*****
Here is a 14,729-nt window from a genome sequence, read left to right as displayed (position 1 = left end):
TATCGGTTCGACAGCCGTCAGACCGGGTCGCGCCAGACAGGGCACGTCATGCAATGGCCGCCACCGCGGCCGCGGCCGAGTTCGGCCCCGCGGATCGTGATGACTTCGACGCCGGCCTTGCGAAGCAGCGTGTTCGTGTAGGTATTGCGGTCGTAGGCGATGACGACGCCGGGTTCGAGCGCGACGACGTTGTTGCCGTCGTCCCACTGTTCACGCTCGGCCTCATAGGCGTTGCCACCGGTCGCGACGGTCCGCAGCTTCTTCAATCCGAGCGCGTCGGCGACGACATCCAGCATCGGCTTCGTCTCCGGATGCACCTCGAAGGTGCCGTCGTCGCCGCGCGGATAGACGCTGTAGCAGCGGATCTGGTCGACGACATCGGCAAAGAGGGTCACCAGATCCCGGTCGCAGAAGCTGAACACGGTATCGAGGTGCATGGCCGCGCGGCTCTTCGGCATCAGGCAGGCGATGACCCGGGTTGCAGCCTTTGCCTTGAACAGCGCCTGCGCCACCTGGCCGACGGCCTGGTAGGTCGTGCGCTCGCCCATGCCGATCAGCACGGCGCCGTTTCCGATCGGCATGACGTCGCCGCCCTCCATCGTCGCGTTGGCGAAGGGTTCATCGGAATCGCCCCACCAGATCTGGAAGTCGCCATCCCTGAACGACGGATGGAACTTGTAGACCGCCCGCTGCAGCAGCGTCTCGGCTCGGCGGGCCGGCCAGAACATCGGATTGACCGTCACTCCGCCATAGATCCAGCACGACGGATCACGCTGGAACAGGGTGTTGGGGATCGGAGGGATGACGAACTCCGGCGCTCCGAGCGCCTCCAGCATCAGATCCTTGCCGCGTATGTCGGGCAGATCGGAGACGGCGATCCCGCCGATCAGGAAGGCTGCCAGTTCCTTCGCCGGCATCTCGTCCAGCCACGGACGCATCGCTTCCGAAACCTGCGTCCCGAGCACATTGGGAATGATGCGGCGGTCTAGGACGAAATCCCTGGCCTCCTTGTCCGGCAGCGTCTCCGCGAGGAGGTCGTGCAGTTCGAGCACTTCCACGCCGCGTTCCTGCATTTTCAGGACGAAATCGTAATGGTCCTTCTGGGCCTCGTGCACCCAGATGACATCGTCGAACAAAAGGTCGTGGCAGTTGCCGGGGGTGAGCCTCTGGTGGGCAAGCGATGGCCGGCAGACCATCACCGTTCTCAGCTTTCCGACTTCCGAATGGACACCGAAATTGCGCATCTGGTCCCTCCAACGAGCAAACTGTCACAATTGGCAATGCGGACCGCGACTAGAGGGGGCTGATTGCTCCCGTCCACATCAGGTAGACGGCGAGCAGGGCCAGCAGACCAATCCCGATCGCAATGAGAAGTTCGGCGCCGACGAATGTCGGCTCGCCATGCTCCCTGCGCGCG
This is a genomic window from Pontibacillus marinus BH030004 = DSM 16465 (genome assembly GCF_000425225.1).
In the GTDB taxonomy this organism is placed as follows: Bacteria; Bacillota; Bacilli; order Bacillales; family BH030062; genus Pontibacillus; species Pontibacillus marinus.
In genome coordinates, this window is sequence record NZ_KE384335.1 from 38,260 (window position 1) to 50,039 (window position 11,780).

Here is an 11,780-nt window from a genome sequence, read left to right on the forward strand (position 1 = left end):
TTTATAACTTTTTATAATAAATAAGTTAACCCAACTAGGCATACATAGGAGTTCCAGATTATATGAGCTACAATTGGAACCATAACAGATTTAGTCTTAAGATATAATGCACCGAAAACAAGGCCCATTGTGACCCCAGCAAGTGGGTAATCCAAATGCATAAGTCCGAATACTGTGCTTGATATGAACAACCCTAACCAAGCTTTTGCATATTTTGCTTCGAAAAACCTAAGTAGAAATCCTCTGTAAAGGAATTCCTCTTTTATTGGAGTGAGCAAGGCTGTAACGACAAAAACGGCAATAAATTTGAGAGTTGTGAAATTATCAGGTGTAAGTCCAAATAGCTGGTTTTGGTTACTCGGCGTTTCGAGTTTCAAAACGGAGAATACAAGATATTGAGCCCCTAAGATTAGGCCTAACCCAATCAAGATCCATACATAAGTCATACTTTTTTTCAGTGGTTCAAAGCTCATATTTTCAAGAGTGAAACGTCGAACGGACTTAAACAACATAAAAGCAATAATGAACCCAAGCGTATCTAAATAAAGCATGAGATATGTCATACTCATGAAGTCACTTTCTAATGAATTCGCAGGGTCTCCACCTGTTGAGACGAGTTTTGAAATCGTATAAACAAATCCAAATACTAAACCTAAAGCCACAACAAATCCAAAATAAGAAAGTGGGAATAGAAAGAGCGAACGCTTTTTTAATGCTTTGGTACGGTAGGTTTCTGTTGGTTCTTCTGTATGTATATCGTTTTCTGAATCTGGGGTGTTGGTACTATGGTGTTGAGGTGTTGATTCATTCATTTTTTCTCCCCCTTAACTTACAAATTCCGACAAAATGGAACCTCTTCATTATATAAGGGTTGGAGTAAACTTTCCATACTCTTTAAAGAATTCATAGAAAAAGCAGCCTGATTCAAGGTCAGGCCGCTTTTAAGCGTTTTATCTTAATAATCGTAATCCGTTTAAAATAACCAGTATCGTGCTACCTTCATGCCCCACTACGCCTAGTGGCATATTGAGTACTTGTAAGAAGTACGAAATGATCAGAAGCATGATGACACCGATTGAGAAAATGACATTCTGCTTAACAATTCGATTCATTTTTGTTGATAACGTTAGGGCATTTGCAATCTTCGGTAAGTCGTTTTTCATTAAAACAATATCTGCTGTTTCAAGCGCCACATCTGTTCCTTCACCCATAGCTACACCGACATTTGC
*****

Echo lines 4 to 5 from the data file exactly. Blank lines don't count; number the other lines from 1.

In the GTDB taxonomy this organism is placed as follows: Bacteria; Bacillota; Bacilli; order Bacillales; family BH030062; genus Pontibacillus; species Pontibacillus marinus.
In genome coordinates, this window is sequence record NZ_KE384335.1 from 38,260 (window position 1) to 50,039 (window position 11,780).